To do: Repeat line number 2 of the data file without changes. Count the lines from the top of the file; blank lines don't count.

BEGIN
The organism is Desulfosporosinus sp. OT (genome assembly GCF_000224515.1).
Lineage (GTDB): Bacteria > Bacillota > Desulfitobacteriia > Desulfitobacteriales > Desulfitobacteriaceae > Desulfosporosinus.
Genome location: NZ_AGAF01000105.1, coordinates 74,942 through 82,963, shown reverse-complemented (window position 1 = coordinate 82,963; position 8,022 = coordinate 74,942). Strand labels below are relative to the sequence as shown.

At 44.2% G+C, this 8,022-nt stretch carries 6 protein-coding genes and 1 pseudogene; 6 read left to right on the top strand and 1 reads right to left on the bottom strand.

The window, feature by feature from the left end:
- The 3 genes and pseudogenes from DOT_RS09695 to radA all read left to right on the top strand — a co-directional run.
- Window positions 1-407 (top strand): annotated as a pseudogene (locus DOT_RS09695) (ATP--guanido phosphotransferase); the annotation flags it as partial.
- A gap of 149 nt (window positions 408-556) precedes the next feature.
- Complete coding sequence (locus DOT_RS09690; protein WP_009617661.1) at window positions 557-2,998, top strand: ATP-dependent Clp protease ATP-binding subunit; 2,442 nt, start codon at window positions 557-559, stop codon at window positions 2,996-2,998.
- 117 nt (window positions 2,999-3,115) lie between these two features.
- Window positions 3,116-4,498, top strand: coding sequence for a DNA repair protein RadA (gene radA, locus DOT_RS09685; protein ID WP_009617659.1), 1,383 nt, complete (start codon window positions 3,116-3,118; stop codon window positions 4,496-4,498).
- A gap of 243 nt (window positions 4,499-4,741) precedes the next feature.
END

Lineage (GTDB): Bacteria > Bacillota > Desulfitobacteriia > Desulfitobacteriales > Desulfitobacteriaceae > Desulfosporosinus.